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October 5, 2009 | by  | in News | [ssba]

Government releases tertiary education strat…look, you’re asleep already.

The government has released its 2010–2015 tertiary education strategy that includes possible changes to the way fees and student allowances are managed.

The 15-page document details New Zealand’s current tertiary education situation, and highlights the government’s commitment to seeing more students enter tertiary education.
However, questions have been raised over an apparent need to find alternative sources of revenue.

“[The] government is committed to maintaining reasonable fees for students, but will explore ways of giving providers some additional flexibility to raise revenue,” the report said.

The report drew criticism from the NZUSA, who were concerned the government’s desire for flexibility would lead to further fee increases.

“Students faced massive fee increases in the 1990s when there was similar ‘flexibility’ on the issue of fees, as outlined in this new Tertiary Education Strategy.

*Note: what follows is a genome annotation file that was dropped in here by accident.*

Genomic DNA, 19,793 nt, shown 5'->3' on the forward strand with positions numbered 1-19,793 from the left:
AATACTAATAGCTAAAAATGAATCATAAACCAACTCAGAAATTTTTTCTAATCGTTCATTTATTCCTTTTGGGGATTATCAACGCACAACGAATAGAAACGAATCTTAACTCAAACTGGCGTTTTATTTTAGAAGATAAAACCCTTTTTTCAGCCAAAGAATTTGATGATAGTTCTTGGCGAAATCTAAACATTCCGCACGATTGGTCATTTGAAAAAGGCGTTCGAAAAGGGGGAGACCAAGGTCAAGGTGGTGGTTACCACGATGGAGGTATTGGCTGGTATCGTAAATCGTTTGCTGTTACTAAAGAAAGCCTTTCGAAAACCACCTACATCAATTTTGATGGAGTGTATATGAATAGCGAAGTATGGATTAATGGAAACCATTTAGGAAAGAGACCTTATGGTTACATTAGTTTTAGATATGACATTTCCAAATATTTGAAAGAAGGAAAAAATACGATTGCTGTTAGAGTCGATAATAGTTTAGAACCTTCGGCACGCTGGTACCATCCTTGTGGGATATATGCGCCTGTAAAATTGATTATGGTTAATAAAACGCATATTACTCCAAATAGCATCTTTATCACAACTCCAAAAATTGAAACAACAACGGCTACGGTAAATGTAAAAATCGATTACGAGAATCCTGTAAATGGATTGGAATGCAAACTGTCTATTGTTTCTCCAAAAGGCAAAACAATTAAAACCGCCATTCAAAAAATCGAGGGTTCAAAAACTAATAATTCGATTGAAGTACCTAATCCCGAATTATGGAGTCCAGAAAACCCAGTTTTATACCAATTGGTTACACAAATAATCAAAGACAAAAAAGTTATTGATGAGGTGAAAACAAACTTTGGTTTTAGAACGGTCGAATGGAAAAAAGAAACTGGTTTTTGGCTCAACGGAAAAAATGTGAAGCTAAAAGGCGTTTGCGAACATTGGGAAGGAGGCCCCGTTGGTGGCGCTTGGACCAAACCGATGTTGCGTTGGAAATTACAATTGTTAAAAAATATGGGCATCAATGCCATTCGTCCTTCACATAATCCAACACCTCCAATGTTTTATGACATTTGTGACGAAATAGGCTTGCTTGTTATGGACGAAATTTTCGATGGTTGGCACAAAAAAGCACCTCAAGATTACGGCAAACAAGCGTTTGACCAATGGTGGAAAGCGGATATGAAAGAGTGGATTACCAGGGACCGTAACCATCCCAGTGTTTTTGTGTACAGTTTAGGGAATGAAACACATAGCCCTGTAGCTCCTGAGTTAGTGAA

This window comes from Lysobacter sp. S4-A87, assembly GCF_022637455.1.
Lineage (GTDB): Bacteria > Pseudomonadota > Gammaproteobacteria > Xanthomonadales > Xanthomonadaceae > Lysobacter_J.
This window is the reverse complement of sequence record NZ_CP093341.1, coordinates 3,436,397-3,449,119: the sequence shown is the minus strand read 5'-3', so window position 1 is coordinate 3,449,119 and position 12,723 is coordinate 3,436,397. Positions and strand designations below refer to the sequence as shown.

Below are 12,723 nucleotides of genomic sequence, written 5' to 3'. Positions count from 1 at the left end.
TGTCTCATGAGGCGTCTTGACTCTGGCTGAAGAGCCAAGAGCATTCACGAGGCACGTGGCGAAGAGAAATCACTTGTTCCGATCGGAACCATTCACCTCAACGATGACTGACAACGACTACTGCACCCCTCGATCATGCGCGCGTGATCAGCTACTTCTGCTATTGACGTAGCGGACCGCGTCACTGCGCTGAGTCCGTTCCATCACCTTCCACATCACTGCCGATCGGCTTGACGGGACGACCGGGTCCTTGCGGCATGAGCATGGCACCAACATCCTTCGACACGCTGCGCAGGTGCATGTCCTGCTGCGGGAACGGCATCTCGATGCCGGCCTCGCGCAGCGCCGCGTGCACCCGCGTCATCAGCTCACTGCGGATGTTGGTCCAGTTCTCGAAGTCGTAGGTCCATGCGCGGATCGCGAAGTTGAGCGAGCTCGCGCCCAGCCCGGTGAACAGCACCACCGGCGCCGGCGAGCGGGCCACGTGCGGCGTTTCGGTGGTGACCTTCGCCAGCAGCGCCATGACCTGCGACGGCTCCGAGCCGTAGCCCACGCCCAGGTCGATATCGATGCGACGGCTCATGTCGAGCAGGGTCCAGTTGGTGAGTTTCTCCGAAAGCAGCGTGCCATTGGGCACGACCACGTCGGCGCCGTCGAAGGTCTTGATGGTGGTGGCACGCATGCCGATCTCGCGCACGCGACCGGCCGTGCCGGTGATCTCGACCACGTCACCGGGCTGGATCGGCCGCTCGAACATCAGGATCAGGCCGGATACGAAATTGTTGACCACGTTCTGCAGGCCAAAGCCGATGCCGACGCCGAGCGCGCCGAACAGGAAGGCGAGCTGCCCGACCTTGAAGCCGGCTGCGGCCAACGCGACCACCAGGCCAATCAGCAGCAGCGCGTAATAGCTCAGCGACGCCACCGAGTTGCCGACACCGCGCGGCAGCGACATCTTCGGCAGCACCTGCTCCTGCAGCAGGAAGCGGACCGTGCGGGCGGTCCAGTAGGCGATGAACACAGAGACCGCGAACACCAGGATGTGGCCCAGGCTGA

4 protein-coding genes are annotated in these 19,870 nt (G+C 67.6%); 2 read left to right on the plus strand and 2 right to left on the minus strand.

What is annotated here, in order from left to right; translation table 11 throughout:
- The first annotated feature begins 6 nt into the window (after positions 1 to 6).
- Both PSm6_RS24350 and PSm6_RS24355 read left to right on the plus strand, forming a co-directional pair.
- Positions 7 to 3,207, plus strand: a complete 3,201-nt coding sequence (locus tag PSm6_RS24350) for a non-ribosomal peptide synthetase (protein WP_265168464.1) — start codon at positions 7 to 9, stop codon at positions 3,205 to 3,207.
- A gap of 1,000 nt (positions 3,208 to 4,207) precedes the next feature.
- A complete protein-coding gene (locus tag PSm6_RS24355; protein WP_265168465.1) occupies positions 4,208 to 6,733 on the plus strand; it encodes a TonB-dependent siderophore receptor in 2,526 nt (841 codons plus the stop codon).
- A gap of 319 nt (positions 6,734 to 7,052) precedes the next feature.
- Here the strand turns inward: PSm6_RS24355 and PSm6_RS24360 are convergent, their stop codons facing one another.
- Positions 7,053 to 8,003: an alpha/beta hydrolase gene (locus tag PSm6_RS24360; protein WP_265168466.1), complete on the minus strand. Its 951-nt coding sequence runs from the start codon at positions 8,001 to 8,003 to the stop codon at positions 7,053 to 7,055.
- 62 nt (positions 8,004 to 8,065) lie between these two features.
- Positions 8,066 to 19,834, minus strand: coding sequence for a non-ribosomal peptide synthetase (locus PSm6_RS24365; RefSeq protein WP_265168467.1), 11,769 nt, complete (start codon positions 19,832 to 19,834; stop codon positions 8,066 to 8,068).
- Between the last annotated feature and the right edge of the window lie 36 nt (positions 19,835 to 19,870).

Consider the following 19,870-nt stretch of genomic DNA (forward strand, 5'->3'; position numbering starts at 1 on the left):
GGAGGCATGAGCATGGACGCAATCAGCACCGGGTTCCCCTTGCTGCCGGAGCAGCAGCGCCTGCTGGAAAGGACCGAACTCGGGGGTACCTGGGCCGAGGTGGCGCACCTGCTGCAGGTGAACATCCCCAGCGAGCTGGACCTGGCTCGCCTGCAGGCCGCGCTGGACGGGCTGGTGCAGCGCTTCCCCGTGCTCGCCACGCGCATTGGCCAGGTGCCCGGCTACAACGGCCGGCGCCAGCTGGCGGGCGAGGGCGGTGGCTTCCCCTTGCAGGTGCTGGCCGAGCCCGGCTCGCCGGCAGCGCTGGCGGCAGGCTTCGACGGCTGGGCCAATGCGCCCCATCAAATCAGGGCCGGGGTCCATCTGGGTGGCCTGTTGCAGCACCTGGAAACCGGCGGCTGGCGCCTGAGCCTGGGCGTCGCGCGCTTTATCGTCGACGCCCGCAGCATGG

“These significant increases, some up to 30 percent in one year, greatly increased the level of student debt that students and graduates now collectively owe,” said Sophia Blair, Co-President of the NZUSA.

VUWSA President Jasmine Freemantle noted that the release of the draft strategy coincided with Minister of Tertiary Education Anne Tolley cancelling her scheduled address to Victoria students.

“We are disappointed that students will no longer have the opportunity to question Anne Tolley about her Strategy and any intentions to alter the current fee maxima policy.  

“The strategy is particularly concerning given the University Council’s recent decision to increase student tuition fees and hike the student services levy by 94%,” she said.

Regardless of the negative response, the Minister emphasised what she called the government’s commitment to the tertiary education sector.

“We need the tertiary system to deliver for our young people, to improve education outcomes and achievement and to build a skilled and innovative workforce.

“The draft strategy sets out the direction the Government wants tertiary education to take in the next five years. With a growth in demand we need to ensure the best return on the public’s investment,” Tolley said.

Mrs Tolley also called for submissions to be made on the draft strategy.

The current funding agreements that tertiary organisations have with the Tertiary Education Commission (TEC) expire at the end of next year. The new strategy will guide the TEC’s decisions about what tertiary education programmes are to fund between 2011 and 2014.


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